On Tuesday, Sept. 1, the New York press was invited to an open rehearsal for the upcoming production of Gypsy, starring Betty Buckley and Deborah Gibson, at the Paper Mill Playhouse in Millburn, New Jersey. The rehearsal was held in one of the cavernous rooms on the third floor of the Westbeth Theatre Center in the West Village. The large, rectangular space contained three rows of chairs set up on bleachers against the back wall, facing an open space with numerous props leaning against the opposite wall.
Anyone familiar with the classic Jule Styne/Stephen Sondheim/Arthur Laurents musical immediately recognized such Gypsy paraphernalia as Caroline, the "moo cow"; the coat rack with Rose's hat and coat; the table set with Chinese food for "Mr. Goldstone, I Love You," as well as dozens of other stage props. To the left of the bleachers were the musicians and the star of the show, Betty Buckley, who was busy studying her script. Buckley joked that "the scariest thing is remembering my lines, because Rose talks non-stop! This is a sacred show," she explained. "It's in everybody's consciousness, and everybody knows the lines. So if you mess up, you don't just look stupid, you look really stupid," she laughed. "That's the intimidating part, because you know that every musical theatre junkie in the business knows this show backward and forward, and you'd better get it right!"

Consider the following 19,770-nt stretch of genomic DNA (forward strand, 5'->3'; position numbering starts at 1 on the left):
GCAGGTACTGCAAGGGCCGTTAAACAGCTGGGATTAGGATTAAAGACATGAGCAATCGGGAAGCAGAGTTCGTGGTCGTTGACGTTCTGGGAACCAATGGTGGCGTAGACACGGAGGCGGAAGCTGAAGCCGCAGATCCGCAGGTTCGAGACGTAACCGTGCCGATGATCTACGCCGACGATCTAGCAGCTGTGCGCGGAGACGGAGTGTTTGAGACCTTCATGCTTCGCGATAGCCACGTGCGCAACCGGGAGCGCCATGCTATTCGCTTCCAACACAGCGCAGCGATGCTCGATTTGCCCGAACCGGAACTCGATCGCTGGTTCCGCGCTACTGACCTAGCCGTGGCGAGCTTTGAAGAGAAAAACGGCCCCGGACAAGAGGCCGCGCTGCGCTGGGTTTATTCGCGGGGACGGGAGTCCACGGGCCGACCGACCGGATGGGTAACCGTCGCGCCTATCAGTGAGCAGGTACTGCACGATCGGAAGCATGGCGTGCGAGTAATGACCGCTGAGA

When all the press had arrived and assembled their cameras, the artistic director of the Paper Mill Playhouse, Robert Johanson, thanked everyone for coming and related an anecdote about performing as Tulsa in a college production of Gypsy, his first association with the musical. "At the opening performance, about 15 minutes into the show, right after 'Some People,'" Johanson said, "there was a power failure that went on for about 20 minutes. Then the power came back on, and we went on with the show. We found out the next morning that at exactly the time [of our power failure], Gypsy Rose Lee had died. I've never forgotten it, and I've always wanted us to be able to do this show at Paper Mill. It really takes the right cast and the right creative people to do it properly, and I think we have assembled those people."